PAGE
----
The post-2015 UN agenda has just put forward, and tremendous efforts have been started to develop and establish appropriate indicators to achieve the SDG goals. This book will also serve as a useful guide for creating such an indicator associated with health and planning, in line with the Ecohealth concept, the major tone of this book. With the increasing and pressing needs for adaptation to climate change, as well as societal change, this would be a very timely publication in this trans-disciplinary field.
Infectious disease transmission dynamics and the ethics of intervention based public health research
I think a lot about ethics and ethical issues. Research in Sub-Saharan Africa presents unique risks for ethical breaches. Given income and power disparities between individuals and foreign researchers and even between individuals and local political leaders the possibility of coercive research is ever present. Pressure to produce can lead to unrealistic assumptions of risks and benefits to very poor individuals. Inadequate knowledge or willful ignorance of local political issues can compromise future research activities, both by international and domestic groups.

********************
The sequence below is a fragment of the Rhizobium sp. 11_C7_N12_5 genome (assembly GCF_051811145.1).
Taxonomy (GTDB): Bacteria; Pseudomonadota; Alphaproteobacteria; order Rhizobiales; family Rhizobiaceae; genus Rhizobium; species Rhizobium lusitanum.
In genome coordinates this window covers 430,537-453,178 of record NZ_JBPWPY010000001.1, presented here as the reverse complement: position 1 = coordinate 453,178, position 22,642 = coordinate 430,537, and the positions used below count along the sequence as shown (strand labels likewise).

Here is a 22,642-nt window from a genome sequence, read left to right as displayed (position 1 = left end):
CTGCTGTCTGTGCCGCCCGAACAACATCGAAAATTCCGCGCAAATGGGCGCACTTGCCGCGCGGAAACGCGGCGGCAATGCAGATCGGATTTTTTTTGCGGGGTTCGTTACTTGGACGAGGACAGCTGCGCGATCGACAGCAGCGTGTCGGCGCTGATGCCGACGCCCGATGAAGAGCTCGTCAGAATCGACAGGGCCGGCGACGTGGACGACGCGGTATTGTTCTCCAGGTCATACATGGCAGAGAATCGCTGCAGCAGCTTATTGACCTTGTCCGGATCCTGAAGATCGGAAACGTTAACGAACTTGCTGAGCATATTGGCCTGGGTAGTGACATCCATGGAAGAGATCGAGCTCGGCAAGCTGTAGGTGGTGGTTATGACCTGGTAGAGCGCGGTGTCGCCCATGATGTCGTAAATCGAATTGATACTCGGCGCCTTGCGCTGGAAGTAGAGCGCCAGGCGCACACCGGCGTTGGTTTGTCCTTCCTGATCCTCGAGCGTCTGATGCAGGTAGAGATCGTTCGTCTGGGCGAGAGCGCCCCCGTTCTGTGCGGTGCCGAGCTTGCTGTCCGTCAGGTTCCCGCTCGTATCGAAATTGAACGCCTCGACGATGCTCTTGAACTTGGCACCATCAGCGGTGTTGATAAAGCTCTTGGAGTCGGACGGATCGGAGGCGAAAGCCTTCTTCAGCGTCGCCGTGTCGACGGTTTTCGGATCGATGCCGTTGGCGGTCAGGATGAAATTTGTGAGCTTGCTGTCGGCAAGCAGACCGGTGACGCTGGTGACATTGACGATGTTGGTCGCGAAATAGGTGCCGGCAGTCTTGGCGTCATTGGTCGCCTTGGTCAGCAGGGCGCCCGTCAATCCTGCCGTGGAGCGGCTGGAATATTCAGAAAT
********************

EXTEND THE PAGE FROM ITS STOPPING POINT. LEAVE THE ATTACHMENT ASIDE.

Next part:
Recently, though, an interesting situation came across my desk that included an intersection of ethics and the dynamics of infectious disease transmission.
As everyone knows, not all infectious diseases are the same. Some, like measles, impart full immunity upon exposure, whereas diseases such as malaria impart only partial immunity, requiring repeated exposures to acquire full or adequate immunity to prevent death or serious injury. Moreover, as immunity and immune reactions change over the life course, the time (age) of exposure are sometimes crucial to prevent serious disease. Polio is a great example. Exposure in infancy leads merely to diarrhea, where exposure at older ages can lead to debilitating paralysis.